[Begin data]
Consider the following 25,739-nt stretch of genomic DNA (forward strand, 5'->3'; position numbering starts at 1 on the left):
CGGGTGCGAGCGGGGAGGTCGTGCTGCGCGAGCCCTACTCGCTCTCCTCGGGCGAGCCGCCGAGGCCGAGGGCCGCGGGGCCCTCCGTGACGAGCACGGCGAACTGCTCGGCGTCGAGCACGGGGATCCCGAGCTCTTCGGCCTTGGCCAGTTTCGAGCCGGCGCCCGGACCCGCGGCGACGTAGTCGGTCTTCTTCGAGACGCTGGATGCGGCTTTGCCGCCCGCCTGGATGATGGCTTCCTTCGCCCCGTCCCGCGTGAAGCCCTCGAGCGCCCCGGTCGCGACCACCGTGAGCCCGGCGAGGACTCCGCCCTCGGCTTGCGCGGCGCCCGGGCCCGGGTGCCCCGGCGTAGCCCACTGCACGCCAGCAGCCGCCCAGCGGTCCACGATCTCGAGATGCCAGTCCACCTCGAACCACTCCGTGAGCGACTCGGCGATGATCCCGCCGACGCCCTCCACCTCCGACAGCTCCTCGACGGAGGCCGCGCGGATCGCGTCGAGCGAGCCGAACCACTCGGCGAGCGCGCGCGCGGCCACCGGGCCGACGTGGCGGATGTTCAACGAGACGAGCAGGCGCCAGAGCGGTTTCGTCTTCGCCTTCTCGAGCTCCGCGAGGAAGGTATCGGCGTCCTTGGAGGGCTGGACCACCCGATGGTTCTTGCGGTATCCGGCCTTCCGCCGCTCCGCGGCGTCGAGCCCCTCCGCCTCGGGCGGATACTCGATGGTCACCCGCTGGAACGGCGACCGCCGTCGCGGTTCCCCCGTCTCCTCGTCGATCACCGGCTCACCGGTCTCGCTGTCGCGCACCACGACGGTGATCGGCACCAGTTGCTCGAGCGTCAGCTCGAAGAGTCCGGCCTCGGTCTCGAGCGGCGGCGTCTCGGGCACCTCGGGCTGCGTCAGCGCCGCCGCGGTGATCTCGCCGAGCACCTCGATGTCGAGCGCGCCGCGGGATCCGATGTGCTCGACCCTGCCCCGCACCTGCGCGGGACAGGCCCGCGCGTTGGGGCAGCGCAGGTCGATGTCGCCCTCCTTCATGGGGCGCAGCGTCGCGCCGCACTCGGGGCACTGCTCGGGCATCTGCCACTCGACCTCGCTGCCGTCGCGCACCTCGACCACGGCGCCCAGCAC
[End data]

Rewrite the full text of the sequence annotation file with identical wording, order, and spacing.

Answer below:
Consider the following 25,739-nt stretch of genomic DNA (forward strand, 5'->3'; position numbering starts at 1 on the left):
CGGGTGCGAGCGGGGAGGTCGTGCTGCGCGAGCCCTACTCGCTCTCCTCGGGCGAGCCGCCGAGGCCGAGGGCCGCGGGGCCCTCCGTGACGAGCACGGCGAACTGCTCGGCGTCGAGCACGGGGATCCCGAGCTCTTCGGCCTTGGCCAGTTTCGAGCCGGCGCCCGGACCCGCGGCGACGTAGTCGGTCTTCTTCGAGACGCTGGATGCGGCTTTGCCGCCCGCCTGGATGATGGCTTCCTTCGCCCCGTCCCGCGTGAAGCCCTCGAGCGCCCCGGTCGCGACCACCGTGAGCCCGGCGAGGACTCCGCCCTCGGCTTGCGCGGCGCCCGGGCCCGGGTGCCCCGGCGTAGCCCACTGCACGCCAGCAGCCGCCCAGCGGTCCACGATCTCGAGATGCCAGTCCACCTCGAACCACTCCGTGAGCGACTCGGCGATGATCCCGCCGACGCCCTCCACCTCCGACAGCTCCTCGACGGAGGCCGCGCGGATCGCGTCGAGCGAGCCGAACCACTCGGCGAGCGCGCGCGCGGCCACCGGGCCGACGTGGCGGATGTTCAACGAGACGAGCAGGCGCCAGAGCGGTTTCGTCTTCGCCTTCTCGAGCTCCGCGAGGAAGGTATCGGCGTCCTTGGAGGGCTGGACCACCCGATGGTTCTTGCGGTATCCGGCCTTCCGCCGCTCCGCGGCGTCGAGCCCCTCCGCCTCGGGCGGATACTCGATGGTCACCCGCTGGAACGGCGACCGCCGTCGCGGTTCCCCCGTCTCCTCGTCGATCACCGGCTCACCGGTCTCGCTGTCGCGCACCACGACGGTGATCGGCACCAGTTGCTCGAGCGTCAGCTCGAAGAGTCCGGCCTCGGTCTCGAGCGGCGGCGTCTCGGGCACCTCGGGCTGCGTCAGCGCCGCCGCGGTGATCTCGCCGAGCACCTCGATGTCGAGCGCGCCGCGGGATCCGATGTGCTCGACCCTGCCCCGCACCTGCGCGGGACAGGCCCGCGCGTTGGGGCAGCGCAGGTCGATGTCGCCCTCCTTCATGGGGCGCAGCGTCGCGCCGCACTCGGGGCACTGCTCGGGCATCTGCCACTCGACCTCGCTGCCGTCGCGCACCTCGACCACGGCGCCCAGCAC